Hello everyone!

I am back with another book review! Today I am reviewing Holding Up the Universe by Jennifer Niven. I was able to pick up an ARC copy of this book from BookCon, back in May. A review was not requested, however, because I received an advanced copy, I am providing one anyways. As always, all opinions are my own.

This book follows two characters, in two alternating first person perspectives. Libby Strout, a girl who, ever since the unexpected death of her mother, has been overweight. She mourned her lose in the comfort of her own home, trying to fill the void, as well as work through her own fears and anxieties. Due to the abruptness of her mother's death, and the fact that it could be hereditary, Libby struggled with being able to leave her home, go to school, etc. Eventually, things got so bad that one day, she had to be cut out of her home in order to get to the hospital. Libby has come a long way, and is ready to go back to school, gets some friends and maybe meet someone. Jack Masselin is your typical charmer. He puts on a persona of what people want him to be, because he knows its better to be the hunter than the hunted. However, Jack suffers from undiagnosed prosopagnosia, a condition where he can't recognize faces. He's learned to cope and make do, but things are getting harder, he mixes up his girlfriend with her cousin, tries to take home the wrong kid when he goes to pick up his brother at a play-date. No one knows what's really going on in Jack's brain.

I really loved that, in true Niven style, these characters were so real. I think part of that is due to Niven's understanding of what the characters are going through. She based Libby on someone in her life, as well as her own struggles. Jack face-blindness is also based on her cousin and uncle, who both have the condition. I know when the synopsis first came out (not this one, a different one), a lot of people were offended by it, how a 'skinny' author was writing about the struggles of a 'fat' girl. I didn't get a chance to read the initial blurb, but I think a) having the background info that Niven has personally been affected by these issues and b) having read the book, there isn't really anything to be offended by here. If anything, as a bigger girl myself, I felt empowered. It would be one thing if Niven just sits there and wrote about how big Libby was, and how much weight she had to lose to be 'normal,' I wouldn't be okay with that, but she doesn't. She presents issues that her characters face in a tasteful and tactful way.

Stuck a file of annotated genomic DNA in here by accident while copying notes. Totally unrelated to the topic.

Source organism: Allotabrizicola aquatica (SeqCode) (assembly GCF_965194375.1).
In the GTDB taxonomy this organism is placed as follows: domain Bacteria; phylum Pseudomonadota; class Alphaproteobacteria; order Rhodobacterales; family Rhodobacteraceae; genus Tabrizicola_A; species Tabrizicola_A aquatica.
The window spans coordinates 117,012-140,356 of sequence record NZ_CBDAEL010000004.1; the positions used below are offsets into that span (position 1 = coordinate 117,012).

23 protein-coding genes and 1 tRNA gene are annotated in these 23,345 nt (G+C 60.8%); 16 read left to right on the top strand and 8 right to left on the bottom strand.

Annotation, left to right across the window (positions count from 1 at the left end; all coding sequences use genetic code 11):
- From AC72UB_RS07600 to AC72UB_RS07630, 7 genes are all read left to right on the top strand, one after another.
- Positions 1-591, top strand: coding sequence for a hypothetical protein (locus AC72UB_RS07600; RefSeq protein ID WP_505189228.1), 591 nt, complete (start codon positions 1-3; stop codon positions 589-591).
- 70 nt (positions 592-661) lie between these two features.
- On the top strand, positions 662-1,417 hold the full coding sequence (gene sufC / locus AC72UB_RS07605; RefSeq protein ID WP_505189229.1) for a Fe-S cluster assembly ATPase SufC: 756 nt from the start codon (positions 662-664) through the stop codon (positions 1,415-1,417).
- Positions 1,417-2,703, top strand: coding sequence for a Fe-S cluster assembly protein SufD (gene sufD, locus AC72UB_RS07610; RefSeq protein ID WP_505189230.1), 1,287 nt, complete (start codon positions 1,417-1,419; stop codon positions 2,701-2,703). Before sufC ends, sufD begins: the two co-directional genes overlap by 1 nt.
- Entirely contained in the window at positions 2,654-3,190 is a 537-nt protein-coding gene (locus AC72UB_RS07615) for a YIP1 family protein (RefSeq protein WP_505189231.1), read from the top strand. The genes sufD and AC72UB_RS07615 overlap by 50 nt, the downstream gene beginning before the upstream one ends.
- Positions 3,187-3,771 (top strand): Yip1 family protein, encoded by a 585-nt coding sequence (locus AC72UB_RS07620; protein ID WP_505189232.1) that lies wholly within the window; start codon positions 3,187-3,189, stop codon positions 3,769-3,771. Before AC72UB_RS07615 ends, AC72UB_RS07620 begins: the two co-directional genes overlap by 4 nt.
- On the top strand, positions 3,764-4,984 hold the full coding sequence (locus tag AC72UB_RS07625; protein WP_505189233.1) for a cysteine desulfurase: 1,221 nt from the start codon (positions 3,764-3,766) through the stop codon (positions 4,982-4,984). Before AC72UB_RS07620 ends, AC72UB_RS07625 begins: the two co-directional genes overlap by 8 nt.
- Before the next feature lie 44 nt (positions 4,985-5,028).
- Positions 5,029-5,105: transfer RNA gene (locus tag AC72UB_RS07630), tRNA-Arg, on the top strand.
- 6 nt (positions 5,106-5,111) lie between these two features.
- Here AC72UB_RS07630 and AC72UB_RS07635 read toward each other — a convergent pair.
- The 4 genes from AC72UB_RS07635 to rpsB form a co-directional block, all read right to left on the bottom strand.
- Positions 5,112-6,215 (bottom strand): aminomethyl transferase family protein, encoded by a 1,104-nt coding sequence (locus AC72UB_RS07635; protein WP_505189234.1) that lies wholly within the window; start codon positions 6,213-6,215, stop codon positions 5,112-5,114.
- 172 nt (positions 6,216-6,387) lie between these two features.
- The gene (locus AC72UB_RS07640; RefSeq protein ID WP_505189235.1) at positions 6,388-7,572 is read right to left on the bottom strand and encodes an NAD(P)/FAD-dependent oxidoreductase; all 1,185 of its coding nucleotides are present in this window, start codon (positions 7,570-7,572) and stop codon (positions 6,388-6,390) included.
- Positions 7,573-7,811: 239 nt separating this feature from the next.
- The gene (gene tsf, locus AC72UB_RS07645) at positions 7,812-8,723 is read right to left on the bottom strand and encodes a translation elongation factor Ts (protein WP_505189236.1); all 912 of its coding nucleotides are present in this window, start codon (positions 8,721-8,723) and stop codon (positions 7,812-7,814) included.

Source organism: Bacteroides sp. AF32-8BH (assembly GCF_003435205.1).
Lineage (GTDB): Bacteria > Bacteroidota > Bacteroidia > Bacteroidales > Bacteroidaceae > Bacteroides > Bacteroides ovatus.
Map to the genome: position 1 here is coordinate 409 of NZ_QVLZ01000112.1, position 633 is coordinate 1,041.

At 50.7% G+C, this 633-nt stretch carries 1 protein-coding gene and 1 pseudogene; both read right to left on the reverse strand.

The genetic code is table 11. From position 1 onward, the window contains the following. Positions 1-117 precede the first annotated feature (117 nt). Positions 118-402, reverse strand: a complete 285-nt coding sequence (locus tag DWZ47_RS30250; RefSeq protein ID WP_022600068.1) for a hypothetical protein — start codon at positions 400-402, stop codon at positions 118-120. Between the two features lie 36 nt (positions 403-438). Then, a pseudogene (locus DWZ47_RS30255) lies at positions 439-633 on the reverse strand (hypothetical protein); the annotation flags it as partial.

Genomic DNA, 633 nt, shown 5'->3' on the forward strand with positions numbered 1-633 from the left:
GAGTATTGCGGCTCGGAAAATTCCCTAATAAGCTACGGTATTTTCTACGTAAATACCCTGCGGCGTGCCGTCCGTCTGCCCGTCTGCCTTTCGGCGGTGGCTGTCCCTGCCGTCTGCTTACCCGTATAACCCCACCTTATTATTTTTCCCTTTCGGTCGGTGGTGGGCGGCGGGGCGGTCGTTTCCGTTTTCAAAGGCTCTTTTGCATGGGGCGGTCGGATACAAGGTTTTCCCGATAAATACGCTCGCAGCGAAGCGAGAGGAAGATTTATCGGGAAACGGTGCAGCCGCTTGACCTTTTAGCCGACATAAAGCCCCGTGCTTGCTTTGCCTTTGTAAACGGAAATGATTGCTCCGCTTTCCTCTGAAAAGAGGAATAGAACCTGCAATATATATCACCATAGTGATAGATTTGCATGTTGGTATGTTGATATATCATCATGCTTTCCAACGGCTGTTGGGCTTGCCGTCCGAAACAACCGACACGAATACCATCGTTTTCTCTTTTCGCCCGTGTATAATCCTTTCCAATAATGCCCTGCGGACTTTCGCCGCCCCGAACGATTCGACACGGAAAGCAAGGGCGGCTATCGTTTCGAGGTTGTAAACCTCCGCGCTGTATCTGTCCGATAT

Okay, now that all that is out of the way, let's talk about the story itself.

Obviously, a large chunk of this book deals with the characters difficulties, but there are also the day to day aspects of life in high school (many of which I did not want to re-live) and of course, the romance. I don't know if it would really be considered insta-love or not. You can kind of tell from the synopsis and just the storyline in general that Libby and Jack will end up together. So, in my head, I was picking up on the little details that the characters themselves weren't even seeing. There was kind of a moment where they were like "Okay, I like this person." but it wasn't out of the blue or random. You could see it coming, they just kind of switched on.

This may be one of the best written romances I've read in a while. Niven's writing style is so descriptive, my breath was catching when their eyes locked. There are so many swoon worthy moments throughout this book, by the end, I was just a puddle of feelings.

I think in general, Niven did a phenomenal job of making you feel so much in this book. I've never really had a book where I was overcome by so many emotions, both positive and negative. I was smiling along with Libby and fuming with Jack when he finds out about his dad. Just every emotion the characters felt, I felt too. I felt like I was in the story.

I will say that this was a difficult book to read. There are just so many real issues going on. While I don't have prosopagnosia, nor had I really heard of it before this book, I still felt sick to my stomach when Jack went to pick up Dusty. I was feeling the fear he felt, the anxiety of being in that situation and having no control of what is going on. And eventing with his dad, it felt too real for me, and some parts were hard to read because I understood everything so well. And with Libby, I related to her in terms of being heavier, not really fitting in as well as others, although I never experienced bullying firsthand, I still felt her fears. At one point, she has to decide if she wants to get the test to see if she might have the condition that killed her mother. While I couldn't imagine what it would be like to be in that tough situation, I felt her feelings.

I will end this review with one more thought; on the romanticism of mental illness. Some readers have mentioned this about this book and her previous book, All The Bright Places. I don't really remember ATBP *that* much, but in terms of this book, I don't see that romanticization. Libby and Jack both have their anxieties and fears, although some more crippling than others, and I don't think they are made to be this sort of dramatic cover for a shallow story. From my personal experiences with anxiety specifically, Niven hits the nail on the head. To be perfectly honest, the mental illness aspect is more of a secondary condition to the main issues; though they go hand in hand. Libby is worried about the what if's because of a traumatic experience and Jack lives in the crippling fear that someone might realize something is wrong and that there is nothing anyone can do to 'fix him.'

Anyways, I could go on forever, but long story short, I urge you to read this book. We need stories like this, stories that deal with diverse character problems, whether that be race, religion, size, physical ability, sexual orientation, etc. and this book fits that bill extremely well.